Recently, there has been tremendous coverage of the Occupy Wall Street protests. It is obvious that this is not a political movement but merely a way for some disgruntled Americans to express their frustrations. It is unfocused and really has no coherent agenda. Ask 50 demonstrators why they are there and what they hope to achieve and you get 50 different answers.
I was particularly amused by the recent college grad who postulated that he should not have to pay back his school loans because “the banks were bailed out. Where’s my bailout?” Someone should explain to him that the banks were lent money that they paid back with interest, yielding a substantial profit to the taxpayer, notwithstanding all of the other tangential benefits of keeping the banking system afloat. He was already given his bailout by virtue of the loan itself. Not wanting to pay it back is what differentiates this student from the banks.
I certainly don’t mean to make light of the plight of the unemployed today, which is a significant problem for far too many of our citizens. While not many people take O.W.S. itself too seriously, there are, however, two important takeaways from these protests. The first is that it is likely to be an early iteration of things to come as discontent with current economic conditions and the unsustainability of our economic “promises” become all too clear. The second takeaway is derived from interpreting the timing of these demonstrations.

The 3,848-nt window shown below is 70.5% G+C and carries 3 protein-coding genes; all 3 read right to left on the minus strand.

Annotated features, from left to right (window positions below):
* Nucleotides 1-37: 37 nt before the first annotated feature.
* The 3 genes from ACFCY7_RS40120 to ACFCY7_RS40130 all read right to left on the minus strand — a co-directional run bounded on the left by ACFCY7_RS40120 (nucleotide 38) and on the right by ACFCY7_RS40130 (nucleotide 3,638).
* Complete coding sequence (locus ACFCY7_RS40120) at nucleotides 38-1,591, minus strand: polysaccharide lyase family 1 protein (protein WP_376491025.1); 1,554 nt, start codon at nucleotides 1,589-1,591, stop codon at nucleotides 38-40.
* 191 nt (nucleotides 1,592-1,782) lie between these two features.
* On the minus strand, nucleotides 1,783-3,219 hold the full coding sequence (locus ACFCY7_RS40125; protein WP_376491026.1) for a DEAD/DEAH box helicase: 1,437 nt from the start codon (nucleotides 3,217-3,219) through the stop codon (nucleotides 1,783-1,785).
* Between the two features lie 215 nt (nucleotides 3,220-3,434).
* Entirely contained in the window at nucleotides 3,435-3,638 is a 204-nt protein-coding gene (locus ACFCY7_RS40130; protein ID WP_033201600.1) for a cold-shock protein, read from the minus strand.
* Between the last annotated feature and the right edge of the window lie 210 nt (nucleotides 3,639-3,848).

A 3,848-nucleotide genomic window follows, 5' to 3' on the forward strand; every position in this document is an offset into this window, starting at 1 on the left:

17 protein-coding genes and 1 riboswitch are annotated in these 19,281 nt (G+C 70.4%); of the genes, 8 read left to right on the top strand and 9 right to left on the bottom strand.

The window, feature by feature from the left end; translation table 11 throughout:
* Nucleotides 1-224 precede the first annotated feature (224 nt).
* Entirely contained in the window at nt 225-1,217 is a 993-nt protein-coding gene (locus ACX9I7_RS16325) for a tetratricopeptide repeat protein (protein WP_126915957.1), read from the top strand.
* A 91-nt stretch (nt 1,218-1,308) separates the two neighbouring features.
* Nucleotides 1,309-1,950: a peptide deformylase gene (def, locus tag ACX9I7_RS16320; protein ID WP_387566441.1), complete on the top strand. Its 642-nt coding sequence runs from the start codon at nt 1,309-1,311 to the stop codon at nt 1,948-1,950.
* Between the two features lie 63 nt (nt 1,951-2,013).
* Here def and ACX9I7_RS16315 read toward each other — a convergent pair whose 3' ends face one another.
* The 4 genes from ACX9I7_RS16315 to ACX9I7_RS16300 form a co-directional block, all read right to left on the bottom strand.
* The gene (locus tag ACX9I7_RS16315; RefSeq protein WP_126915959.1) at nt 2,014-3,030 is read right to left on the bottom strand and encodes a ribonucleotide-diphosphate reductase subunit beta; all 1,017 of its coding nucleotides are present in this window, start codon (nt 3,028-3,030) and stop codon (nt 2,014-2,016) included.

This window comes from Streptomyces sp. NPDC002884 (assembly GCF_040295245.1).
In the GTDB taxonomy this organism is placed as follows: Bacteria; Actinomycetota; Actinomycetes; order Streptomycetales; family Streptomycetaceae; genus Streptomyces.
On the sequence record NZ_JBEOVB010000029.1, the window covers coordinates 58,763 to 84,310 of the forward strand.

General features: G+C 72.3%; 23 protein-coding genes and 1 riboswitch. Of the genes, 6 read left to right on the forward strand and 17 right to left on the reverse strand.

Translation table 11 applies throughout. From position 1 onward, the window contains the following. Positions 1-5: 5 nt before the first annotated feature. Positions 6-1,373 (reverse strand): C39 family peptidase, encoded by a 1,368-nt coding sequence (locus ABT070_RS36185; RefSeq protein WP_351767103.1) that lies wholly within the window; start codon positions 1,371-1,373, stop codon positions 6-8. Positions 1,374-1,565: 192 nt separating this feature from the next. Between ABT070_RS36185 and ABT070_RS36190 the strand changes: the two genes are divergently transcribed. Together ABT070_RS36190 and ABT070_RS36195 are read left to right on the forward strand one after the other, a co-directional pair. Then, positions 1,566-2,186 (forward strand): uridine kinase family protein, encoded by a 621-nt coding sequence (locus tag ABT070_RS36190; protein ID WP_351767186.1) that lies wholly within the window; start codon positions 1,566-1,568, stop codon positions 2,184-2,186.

Things were much worse economically in the fall of 2008. Companies that were thought to be AAA credits had either failed or were on the brink. People were running around opening bank accounts at several different banks out of fear that A.T.M. machines might stop spitting cash. Why didn’t O.W.S. rise up then? The reason the demonstrators are here today is due to the unfortunate economic reality that many people believe things aren’t going to get tangibly better for a long time.
The economy appeared to be getting better many months ago but recent economic indicators have been trending downward and job creation has been well below expectations. European defaults are on the way (whether they are called defaults or not), Obamacare hasn’t kicked in yet and Dodd Frank has only started to be understood and felt by those who reside under its heavy thumb. Is it any wonder that we haven’t seen job creation gain much traction and have, in fact, observed acceleration in the number of announcements about pending layoffs in the financial sector?
The unfortunate thing, for both our economy and our commercial real estate market, is that many of our leaders today including the Fed, Congress, the president and his economic advisers have no idea what to do to make things better. The administration’s recent attempt at a third round of stimulus, a.k.a. the American Jobs Act, is another Keynesian mechanism that would have little chance of working. Moreover, it has no chance of even passing. During lunch with an Obama insider last week, it was divulged that the bill was nothing more than a campaign stunt so the president could vilify the “do-nothing” Republicans who did not pass a piece of legislation that would have saved everyone. Unfortunately, for the administration, the bill did not even make it through the Democrat-controlled Senate last week. The media really made little mention about this, likely because few actually thought it had a chance to pass.